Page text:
Saturday, July 21, 2012

Summer & Sunflowers

Living room arrangement of sunflowers grown at Pine Green
Summer has managed to slow us down a bit, especially as far as yardwork, although we're still managing to put in several hours of work per week maintaining the yard. A couple of months ago I decided to create an experimental "garden" space (as opposed to landscape) on the east side of the property in front of the parking area. We'll likely rotate through various plants throughout the year, but I decided to start by planting a variety of sunflower seeds:

Young sunflowers (foreground) - May 21, 2012
They grew quickly and densely. I decided not to thin them, and although not as big, sturdy, and bold as I might have hoped, they put on a pretty good show:
Sunflowers near their peak in July 2012

We've also been trying to figure out the best low maintenance solution for the chimney's fountain and pond. The water tends to get green with algae quickly; algaecide is limited in effectiveness, and chlorine is too harsh for the pump system we have. So last week, inspired by one of our neighbors, as well as my experiences in lake management, we decided to experiment in converting it to a "living" system by cleaning the fountain thoroughly then adding a water lily and a submersed plant called coontail:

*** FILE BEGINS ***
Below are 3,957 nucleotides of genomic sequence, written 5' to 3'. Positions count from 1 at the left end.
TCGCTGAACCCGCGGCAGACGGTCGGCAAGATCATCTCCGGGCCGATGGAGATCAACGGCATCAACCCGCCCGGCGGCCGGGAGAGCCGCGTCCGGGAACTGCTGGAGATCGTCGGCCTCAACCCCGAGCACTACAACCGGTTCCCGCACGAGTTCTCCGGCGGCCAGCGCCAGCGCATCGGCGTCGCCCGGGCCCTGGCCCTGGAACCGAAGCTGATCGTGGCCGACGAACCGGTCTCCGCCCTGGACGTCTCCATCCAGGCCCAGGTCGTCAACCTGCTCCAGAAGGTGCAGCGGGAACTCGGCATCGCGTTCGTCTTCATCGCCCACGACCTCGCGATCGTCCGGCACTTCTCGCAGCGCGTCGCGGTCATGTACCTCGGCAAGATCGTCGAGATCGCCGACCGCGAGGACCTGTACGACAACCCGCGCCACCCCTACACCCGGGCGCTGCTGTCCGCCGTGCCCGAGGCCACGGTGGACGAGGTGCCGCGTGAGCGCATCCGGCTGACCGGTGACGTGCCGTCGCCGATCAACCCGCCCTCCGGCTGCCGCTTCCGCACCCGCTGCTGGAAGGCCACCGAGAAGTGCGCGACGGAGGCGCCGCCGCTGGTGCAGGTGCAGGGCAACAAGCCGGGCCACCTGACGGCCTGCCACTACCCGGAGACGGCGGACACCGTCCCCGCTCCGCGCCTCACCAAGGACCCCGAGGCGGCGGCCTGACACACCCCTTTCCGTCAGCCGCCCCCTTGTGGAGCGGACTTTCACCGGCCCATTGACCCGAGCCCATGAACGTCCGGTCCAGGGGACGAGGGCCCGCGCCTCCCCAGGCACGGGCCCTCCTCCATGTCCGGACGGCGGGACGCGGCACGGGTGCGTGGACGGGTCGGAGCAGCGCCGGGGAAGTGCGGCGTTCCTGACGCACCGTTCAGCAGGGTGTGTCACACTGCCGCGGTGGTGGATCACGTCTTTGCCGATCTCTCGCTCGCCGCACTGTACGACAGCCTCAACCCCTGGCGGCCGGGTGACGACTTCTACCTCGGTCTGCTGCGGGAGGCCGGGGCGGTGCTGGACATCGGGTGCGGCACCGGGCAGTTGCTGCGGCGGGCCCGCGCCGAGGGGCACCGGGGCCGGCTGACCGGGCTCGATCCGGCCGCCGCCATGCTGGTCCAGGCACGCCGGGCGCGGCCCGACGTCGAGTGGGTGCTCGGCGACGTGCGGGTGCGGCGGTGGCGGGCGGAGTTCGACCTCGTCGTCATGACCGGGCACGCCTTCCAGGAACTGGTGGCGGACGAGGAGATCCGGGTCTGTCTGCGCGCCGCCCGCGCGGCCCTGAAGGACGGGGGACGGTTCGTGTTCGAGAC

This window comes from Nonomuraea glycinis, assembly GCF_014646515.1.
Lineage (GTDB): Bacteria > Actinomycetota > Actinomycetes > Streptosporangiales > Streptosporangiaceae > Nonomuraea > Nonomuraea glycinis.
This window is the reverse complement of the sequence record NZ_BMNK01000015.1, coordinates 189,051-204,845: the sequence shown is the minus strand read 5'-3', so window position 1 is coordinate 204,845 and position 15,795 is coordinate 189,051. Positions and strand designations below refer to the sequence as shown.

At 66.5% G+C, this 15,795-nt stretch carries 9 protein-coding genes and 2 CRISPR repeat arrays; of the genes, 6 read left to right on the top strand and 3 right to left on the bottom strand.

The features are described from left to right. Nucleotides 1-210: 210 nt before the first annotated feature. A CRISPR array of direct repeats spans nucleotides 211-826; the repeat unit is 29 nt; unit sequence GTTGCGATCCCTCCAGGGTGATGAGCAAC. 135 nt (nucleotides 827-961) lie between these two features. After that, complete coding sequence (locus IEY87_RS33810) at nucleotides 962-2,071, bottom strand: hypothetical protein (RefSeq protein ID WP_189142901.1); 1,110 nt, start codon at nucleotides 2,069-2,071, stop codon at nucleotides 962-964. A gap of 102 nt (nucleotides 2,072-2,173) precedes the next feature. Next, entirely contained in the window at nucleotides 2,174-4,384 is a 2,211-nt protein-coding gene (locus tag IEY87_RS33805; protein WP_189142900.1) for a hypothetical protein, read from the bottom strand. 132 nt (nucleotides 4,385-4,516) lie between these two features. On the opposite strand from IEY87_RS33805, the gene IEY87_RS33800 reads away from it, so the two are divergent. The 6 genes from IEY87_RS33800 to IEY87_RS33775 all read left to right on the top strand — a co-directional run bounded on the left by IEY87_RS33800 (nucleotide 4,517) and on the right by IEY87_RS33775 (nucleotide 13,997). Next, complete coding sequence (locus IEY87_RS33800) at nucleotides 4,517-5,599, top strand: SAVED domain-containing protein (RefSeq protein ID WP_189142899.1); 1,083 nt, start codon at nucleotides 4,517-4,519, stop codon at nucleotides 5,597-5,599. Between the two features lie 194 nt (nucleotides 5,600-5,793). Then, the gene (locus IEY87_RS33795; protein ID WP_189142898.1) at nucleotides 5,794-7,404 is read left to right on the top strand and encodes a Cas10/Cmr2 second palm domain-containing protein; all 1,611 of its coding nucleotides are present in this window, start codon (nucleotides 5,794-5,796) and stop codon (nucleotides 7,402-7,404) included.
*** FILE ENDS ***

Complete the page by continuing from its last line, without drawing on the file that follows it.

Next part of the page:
Lily on the right; coontail more difficult to see on the left (underwater)
Lily's flower

Fountain with plantings
The hope is the lily will provide shade, reducing sunlight available for algae to photosynthesize, and the coontail will compete for nutrients in the water as it grows, keeping algae in check. We shall see how well it works in practice.

Other than that, one rainy weekend we repainted the living room and dining room - a subtle change but a nice improvement. We've also added some new lighting and window treatments. I've spent a lot of time outside over the past several weeks working on creating rain gardens to reduce the exposure of the garage and house to runoff. The rain gardens are mainly planted with muhly grass, since it is both drought and flood tolerant. Hopefully it will have some pink plumes in the fall so I'm waiting until then to post some photos. Other newer plantings include cassia, plumbago, lantana, pumpkins, and beautyberry - the latter being a successful transplant from some I gathered in the wild at my parents' farm.

Reid has also diligently been working on converting the playhouse to a personal art studio - he'll be doing a "guest blog" entry on that and more in the future.

And I'm slowly working on re-insulating the attic and starting to gather my thoughts on perhaps getting the house and accessory buildings re-roofed this fall or winter.

Summer has finally brought about some good rains, a richness to the landscape, and a bit of an urban oasis for birds and plenty of other wildlife. As for me, I'm spending more time inside, looking forward to some cooler temperatures in a few months, and crossing my fingers that my pumpkins actually manage to fruit in the fall.


  1. Kelly, I have a serious sunflower obsession and LOVE what you've done with them. We have no space for a garden but just last weekend Paul brought one home in a pot. Your garden is like a Tuscan retreat - gorgeous!